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> Activists admit forest death
> unintended
>
> Sep. 24, 1998
>
> By MIKE GENIELLA
> Press Democrat Staff Writer
>
> In a seven-page letter to Humboldt County
> authorities, Earth First! attorneys have
> acknowledged that eyewitnesses don't
>believe a
> Pacific Lumber Co. logger deliberately
>felled a
> tree with the intent of killing a
>24-year-old
> activist who had trespassed with them in an
>
> attempt to disrupt a logging operation.
>
> Redway lawyer Jay Moller said Wednesday the
>
> 52-year-old veteran logger, upon seeing
>David
> Chain's body pinned under the fallen
>redwood
> last Thursday, became distraught, fell to
>the
> ground and "begged forgiveness.''
>
> "I do not doubt and none of the
>eyewitnesses
> believe that (the logger) was intending to
>kill
> them,'' Moller said in a letter urging
>Humboldt
> County District Attorney Terry Farmer to
>bring
> in an outside investigator to look into
>Chain's
> death.
>
> Despite the concession that Chain's death
>was
> not the result of a deliberate act, Moller
>and
> Earth First! organizers are mounting a
>campaign
> to get local authorities to prosecute the
>logger, a
> divorced father of two, on charges of
>involuntary
> manslaughter.
>
> Moller, who sat in on investigators'
>interviews
> with seven eyewitnesses at the scene of
>Chain's
> death, said it's clear to him that the
>logger "acted
> contrary to a proper regard for human
>life.''
> Among reasons he cited were the logger's
> obscenity-laced threats to the group of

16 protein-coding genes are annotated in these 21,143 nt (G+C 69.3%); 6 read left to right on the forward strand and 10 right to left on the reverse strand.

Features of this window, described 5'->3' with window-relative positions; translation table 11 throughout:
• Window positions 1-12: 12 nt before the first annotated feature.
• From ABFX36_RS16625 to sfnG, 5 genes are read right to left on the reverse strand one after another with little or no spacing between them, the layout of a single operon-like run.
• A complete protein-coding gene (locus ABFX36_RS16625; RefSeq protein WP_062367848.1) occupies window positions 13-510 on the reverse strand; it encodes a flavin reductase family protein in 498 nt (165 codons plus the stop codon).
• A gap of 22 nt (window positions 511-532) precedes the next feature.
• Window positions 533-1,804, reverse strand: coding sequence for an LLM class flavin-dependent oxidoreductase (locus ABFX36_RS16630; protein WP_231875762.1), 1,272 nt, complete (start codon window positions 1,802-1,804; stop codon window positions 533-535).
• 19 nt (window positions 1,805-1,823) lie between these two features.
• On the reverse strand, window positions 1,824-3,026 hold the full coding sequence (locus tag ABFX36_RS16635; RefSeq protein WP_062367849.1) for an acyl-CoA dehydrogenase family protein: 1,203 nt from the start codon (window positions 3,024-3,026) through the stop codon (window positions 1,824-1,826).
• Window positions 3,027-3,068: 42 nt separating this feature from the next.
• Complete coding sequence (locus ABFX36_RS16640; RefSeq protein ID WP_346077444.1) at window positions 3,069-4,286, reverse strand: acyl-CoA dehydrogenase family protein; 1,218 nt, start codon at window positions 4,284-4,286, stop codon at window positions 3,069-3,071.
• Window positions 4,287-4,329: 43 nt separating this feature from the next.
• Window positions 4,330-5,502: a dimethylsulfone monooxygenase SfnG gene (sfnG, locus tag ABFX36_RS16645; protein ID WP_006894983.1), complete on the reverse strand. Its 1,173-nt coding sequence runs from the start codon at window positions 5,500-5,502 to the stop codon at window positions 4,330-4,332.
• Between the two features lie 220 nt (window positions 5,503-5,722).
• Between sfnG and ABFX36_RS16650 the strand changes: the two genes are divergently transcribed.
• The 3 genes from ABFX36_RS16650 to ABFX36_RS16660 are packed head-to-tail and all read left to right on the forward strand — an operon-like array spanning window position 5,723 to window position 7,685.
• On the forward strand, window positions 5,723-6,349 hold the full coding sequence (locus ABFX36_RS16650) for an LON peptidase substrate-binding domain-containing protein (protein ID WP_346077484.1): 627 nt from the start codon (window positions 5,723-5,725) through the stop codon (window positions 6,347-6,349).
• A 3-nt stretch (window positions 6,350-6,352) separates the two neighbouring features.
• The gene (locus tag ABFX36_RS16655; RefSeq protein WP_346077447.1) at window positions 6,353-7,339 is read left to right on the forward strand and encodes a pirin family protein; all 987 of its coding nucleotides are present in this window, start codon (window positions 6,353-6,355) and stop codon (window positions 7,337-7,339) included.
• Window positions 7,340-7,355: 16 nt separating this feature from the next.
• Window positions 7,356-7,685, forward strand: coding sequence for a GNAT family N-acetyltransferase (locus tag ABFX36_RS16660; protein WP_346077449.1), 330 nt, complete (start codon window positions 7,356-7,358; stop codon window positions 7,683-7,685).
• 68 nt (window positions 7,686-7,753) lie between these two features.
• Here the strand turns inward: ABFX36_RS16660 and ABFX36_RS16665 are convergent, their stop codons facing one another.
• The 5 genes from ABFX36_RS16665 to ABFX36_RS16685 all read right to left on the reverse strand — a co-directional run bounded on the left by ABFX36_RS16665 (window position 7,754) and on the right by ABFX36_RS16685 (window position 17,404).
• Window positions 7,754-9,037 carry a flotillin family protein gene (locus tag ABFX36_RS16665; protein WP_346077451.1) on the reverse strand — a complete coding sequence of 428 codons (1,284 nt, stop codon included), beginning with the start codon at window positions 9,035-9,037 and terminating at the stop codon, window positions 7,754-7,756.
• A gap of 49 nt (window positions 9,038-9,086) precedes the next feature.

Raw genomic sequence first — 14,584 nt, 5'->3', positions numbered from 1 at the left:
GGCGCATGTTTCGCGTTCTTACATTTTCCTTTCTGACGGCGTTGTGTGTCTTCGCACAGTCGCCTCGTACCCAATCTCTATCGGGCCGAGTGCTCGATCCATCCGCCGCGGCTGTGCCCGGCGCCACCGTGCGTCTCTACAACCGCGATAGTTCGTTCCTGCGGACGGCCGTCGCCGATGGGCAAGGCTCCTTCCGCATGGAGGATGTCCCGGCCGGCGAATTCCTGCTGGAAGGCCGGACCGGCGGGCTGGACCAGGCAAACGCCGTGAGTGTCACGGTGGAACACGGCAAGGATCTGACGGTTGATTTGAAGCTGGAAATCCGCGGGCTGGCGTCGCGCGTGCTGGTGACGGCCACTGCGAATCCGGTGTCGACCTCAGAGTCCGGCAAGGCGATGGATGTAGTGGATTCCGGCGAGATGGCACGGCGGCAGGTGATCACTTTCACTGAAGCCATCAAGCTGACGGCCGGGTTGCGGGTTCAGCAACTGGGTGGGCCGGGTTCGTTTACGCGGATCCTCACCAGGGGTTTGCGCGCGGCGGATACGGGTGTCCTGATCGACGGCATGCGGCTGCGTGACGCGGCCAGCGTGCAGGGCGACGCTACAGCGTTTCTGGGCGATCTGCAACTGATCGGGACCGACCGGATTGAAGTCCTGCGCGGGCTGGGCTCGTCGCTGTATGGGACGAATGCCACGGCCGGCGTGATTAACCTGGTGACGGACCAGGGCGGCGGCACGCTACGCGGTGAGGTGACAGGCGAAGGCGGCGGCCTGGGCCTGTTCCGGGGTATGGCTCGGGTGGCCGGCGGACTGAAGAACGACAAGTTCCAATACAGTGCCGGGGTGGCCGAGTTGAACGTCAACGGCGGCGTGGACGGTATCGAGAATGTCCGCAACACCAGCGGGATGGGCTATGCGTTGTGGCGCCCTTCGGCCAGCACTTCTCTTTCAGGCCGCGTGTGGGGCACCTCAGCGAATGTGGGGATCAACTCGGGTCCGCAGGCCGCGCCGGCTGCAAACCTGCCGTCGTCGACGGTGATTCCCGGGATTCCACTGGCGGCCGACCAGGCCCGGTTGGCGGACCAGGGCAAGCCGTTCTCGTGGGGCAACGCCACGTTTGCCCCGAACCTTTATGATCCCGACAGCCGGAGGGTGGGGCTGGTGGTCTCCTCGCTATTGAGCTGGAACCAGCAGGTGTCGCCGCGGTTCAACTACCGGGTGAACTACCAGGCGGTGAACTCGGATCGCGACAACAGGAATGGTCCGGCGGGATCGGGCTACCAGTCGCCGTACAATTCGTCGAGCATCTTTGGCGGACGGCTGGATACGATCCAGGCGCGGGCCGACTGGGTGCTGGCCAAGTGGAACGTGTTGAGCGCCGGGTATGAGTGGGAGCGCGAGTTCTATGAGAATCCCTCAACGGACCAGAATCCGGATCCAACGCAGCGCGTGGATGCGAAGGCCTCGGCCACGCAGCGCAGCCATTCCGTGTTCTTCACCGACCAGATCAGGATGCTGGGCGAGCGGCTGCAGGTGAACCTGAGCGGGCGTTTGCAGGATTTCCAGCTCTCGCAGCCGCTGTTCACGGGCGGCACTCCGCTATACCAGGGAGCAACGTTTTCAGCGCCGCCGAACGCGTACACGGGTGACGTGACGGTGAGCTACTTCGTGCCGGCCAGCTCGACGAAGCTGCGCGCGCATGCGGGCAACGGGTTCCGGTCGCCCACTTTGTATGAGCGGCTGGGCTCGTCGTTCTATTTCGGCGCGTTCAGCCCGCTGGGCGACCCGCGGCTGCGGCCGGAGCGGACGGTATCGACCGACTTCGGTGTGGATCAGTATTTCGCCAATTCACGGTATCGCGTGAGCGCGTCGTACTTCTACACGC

> trespassers, including a vow to fall trees
>in their
> direction and a declaration that he was
>sorry he
> wasn't carrying a pistol that day.
>
> Moller said an independent investigation
>also
> should extend into Pacific Lumber's role
>into last
> week's "homicide'' and what top managers
>might
> have told company loggers to do when
> confronted by protesters in the woods.
>
> Farmer rejected Moller's request for an
>outside
> investigation Wednesday. "I believe
>sheriff's
> investigators are capable of making a
>thorough
> and impartial analysis of this event,'' he
>said.
>
> Representatives of Gov. Pete Wilson, the
>state's
> timber industry and Pacific Lumber on
> Wednesday denounced environmentalists'
>efforts
> to shift public attention from protest
>tactics,
> which involved "cat-and-mouse'' games with
> loggers in the woods.
>
> Sean Walsh, an aide to Wilson, said the
> governor believes "it's reprehensible to
>take
> young impressionable men and women like
> David Chain and encourage them to go into a
>
> dangerous area like a logging operation and
>
> endanger their lives.''
>
> David Bischel, director of the California
>Forestry
> Association, said it's simply wrong for
>activists to
> encourage young people to trespass and try
>to
> interfere with logging operations.
>
> "Logging is one of the most dangerous
> occupations in the U.S. People with years
>of
> experience are injured and sometimes
>killed.
> Why would you ask young protesters to take
>the
> same kind of risks?'' Bischel said.
>
> Pacific Lumber President John Campbell
> suspended logging operations today in the
>area
> where Chain was killed in recognition of
>his
> burial in Texas and a planned rally by
>activists in
> his honor in downtown Eureka.
>
> "This will be a sad day for everyone,''
>Campbell
> said. "All of us together should use this
>day to
> focus on the tragedy of the few who still